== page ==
David Bourget (Western Ontario)
David Chalmers (ANU, NYU)
Rafael De Clercq
Jack Alan Reynolds
Learn more about PhilPapers
Journal of Medicine and Philosophy 15 (4):411-424 (1990)
An assumed core of normative ethical principles may constitute a philosophically proper framework within which public policy should be formulated, but it seldom provides any substantive solutions. To generate public policy on bioethical issues, participants still need to confront underlying philosophical controversies. Professional philosophers' proper role in that process is to clarify major philosophical options, to press wider-ranging concistency questions, and to bring more parties into the philosophical debate itself by arguing for particular substantive claims. Though questions of fact that mediate final policy conclusions frequently fall outside philosophical competence, one sort of fact, lack of political support, should seldom cause philosophers to stand aside; philosophers still have an important role as critics of culture, politics, and profession. They have no authority, however, on even the philosophical presuppositions of public policy. Keywords: bioethics, philosophy, public policy CiteULike Connotea Del.icio.us What's this?
|Keywords||No keywords specified (fix it)|
|Categories||categorize this paper)|
Setup an account with your affiliations in order to access resources via your University's proxy server
Configure custom proxy (use this if your affiliation does not provide a proxy)
|Through your library|
References found in this work BETA
No references found.
Citations of this work BETA
Christopher Martin (2011). Philosophy of Education in the Public Sphere: The Case of “Relevance”. Studies in Philosophy and Education 30 (6):615-629.
Summer Mcgee (2011). Ideology and Politicization in Public Bioethics. Cambridge Quarterly of Healthcare Ethics 20 (1):73-84.
Similar books and articles
Stephen John (2009). Why 'Health' is Not a Central Category for Public Health Policy. Journal of Applied Philosophy 26 (2):129-143.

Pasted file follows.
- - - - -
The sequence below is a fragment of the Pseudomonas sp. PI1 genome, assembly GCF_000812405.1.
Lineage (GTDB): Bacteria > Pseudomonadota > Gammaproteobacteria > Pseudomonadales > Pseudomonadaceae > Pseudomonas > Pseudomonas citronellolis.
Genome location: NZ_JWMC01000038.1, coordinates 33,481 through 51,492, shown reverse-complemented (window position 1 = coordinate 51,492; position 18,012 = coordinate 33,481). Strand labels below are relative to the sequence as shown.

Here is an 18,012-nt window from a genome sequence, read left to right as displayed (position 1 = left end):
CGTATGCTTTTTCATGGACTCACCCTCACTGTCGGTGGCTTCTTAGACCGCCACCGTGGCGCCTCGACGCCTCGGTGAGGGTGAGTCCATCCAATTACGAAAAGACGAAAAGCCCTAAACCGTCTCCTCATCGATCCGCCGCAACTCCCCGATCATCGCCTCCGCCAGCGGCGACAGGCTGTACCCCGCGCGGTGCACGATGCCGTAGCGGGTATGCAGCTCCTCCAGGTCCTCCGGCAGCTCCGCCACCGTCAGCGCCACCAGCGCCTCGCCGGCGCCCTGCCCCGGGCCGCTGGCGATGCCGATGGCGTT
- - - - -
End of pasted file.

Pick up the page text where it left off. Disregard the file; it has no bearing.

Renee Kyle & Susan Dodds (2009). Avoiding Empty Rhetoric: Engaging Publics in Debates About Nanotechnologies. Science and Engineering Ethics 15 (1):81-96.
John H. Evans (2006). Between Technocracy and Democratic Legitimation: A Proposed Compromise Position for Common Morality Public Bioethics. Journal of Medicine and Philosophy 31 (3):213 – 234.
Samuel Gorovitz (1985). Engineering Human Reproduction: A Challenge to Public Policy. Journal of Medicine and Philosophy 10 (3):267-274.
Vanessa Scholes (2011). Beyond Serving a Purpose: Additional Ethical Focuses for Public Policy Agents. In Jonathan Boston, Andrew Bradstock & David Eng (eds.), Ethics and public policy: contemporary issues. Victoria University Press.
John R. Williams (1989). Commissions and Biomedical Ethics: The Canadian Experience. Journal of Medicine and Philosophy 14 (4):425-444.
Summer Johnson (2007). Making Public Bioethics Sufficiently Public: The Legitimacy and Authority of Bioethics Commissions. Kennedy Institute of Ethics Journal 17 (2):143-152.
Richard W. Momeyer (1990). Philosophers and the Public Policy Process: Inside, Outside, or Nowhere at All? Journal of Medicine and Philosophy 15 (4):391-409.
Added to index2010-08-19
Total downloads2 ( #373,409 of 1,167,998 )
Recent downloads (6 months)1 ( #140,193 of 1,167,998 )
How can I increase my downloads?